Spinvox as voicemail is fantastic, and Ill never use standard voicemail again. It’s also really good for voice blogging, the service is integrated with the blogging site (disclaimer: I am co-founder of this service) . You can call a Spinvox number in 5 different countries, UK included, and your message is converted to text and posted along with the original audio message to your moblog, which is rather neat. You don’t even need to be a site member to use it, if you’re in the UK just dial 01512666990, leave a message, and an anonymised account will be created for you, the location of which is then texted to you. Neat, I think. You can see a bunch of Spinvox to Moblog posts at

  8. Briantist says:

    Hi Stephen,

    Sorry for the pedantry, but if you look at the number one key on any mobile phone, digital or even the old analogue ones, they all have a little cassette symbol on them.

    There’s not a mobile phone in the world you don’t just press and hold the number one button to get to voicemail…

  9. uuaschbaer says:

    ^Thank you, Briantist, I never knew that.
    Transcription technology seems to have developed surprisingly much since Microsoft’s pressconference concerning Vista, not that that’s representable. Let’s anyhow hope it’s not a call centre. It’s an interesting technology, I find, like face recognition or any other that analyses things. Also the action shot of Stephen is quite interesting and dramatic, it’s been long since I’ve seen a cell phone with an antenna. I would have suspected that Stephen had made a fresher kill, to resume his metaphor made in ‘The Secret Life of a Manic-Depressive’. It might have been Steve Forrest’s idea to ensure that the viewer wouldn’t spend too much time contemplating what Stephen is actually doing. Oh, about the brilliant and British part, I wouldn’t be surprised to hear that a similar technology exists in Japan since the late 1500s compensating for Shakespeare.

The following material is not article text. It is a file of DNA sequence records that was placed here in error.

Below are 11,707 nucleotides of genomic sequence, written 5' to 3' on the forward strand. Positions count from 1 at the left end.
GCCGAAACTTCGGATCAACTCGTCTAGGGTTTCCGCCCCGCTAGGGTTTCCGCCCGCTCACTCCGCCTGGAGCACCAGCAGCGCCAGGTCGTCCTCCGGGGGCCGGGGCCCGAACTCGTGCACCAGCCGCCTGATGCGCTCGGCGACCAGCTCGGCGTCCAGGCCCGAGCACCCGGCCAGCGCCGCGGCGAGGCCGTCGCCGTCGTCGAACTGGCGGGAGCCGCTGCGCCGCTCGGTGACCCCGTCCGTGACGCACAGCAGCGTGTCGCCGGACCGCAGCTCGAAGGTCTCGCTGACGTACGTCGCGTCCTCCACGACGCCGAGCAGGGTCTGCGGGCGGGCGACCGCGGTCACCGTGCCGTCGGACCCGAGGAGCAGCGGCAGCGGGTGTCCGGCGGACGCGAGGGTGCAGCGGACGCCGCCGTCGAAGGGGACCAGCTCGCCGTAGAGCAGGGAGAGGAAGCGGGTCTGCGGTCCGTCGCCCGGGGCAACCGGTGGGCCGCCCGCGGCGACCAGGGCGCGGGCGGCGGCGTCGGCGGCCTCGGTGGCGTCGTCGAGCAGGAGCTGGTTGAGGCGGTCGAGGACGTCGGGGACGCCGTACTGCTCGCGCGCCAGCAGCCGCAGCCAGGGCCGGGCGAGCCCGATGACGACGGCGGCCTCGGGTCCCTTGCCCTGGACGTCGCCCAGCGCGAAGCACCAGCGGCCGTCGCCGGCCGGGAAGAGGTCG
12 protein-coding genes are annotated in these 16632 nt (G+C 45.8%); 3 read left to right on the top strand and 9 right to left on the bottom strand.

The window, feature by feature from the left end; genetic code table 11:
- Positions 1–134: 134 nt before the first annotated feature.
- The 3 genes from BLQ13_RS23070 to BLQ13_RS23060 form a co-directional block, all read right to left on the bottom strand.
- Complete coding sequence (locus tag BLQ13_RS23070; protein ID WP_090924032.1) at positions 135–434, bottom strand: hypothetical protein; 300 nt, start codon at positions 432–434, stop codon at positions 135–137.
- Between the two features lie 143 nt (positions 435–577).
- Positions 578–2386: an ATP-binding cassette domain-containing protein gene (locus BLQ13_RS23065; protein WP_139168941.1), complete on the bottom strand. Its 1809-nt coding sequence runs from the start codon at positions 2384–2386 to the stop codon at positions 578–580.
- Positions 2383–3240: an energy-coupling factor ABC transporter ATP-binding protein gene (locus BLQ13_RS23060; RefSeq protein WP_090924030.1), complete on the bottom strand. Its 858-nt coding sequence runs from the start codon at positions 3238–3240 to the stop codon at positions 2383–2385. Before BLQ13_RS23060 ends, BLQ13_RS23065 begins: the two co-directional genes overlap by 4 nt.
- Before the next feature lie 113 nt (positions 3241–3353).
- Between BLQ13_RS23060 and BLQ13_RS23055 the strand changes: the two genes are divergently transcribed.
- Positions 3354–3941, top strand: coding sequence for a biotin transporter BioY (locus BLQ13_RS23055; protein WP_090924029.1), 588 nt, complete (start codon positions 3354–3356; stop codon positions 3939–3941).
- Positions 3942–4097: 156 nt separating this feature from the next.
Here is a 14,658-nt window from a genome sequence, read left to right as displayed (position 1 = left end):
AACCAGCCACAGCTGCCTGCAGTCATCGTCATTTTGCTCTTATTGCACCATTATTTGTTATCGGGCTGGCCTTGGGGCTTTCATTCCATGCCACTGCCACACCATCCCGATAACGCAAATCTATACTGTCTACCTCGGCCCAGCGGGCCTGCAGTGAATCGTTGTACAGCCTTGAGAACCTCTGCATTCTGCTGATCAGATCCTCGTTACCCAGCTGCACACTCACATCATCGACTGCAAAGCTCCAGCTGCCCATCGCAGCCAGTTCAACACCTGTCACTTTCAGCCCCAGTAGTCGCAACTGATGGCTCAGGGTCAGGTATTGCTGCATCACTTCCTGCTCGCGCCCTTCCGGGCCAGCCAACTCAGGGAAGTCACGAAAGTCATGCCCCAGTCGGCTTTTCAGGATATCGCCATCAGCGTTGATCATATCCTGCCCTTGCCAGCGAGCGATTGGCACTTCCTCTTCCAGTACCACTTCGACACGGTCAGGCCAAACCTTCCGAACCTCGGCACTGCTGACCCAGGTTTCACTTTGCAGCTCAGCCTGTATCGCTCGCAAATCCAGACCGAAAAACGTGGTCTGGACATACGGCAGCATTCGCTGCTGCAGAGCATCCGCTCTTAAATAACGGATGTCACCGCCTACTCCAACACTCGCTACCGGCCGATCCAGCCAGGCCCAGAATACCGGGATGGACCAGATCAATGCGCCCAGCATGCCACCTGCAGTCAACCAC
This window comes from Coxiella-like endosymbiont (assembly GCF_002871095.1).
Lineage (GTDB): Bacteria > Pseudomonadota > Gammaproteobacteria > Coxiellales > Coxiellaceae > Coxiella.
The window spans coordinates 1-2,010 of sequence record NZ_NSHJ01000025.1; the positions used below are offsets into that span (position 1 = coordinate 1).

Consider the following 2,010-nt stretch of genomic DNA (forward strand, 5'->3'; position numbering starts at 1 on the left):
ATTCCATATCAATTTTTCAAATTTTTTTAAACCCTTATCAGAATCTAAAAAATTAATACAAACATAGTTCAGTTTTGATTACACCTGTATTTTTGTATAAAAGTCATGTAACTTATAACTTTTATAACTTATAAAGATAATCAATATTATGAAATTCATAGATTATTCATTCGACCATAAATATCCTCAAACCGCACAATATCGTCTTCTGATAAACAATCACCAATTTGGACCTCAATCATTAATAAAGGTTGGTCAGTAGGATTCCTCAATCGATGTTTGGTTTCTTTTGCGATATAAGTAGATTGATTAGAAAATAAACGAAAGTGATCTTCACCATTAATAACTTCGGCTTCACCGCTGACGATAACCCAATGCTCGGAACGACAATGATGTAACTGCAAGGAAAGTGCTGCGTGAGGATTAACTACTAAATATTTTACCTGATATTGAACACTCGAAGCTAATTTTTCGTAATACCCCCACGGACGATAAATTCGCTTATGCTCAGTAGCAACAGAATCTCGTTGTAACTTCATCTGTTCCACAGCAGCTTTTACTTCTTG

10. Tony Fisk says:

    Oh! Rejoice, my aching thumb!!

    I recall New Scientist had a look at voice recognition technology a few years ago. They tried reading Coleridge’s ‘Xanadu’, and received the following insights:

    ‘In salmon roe did mobile bond…’)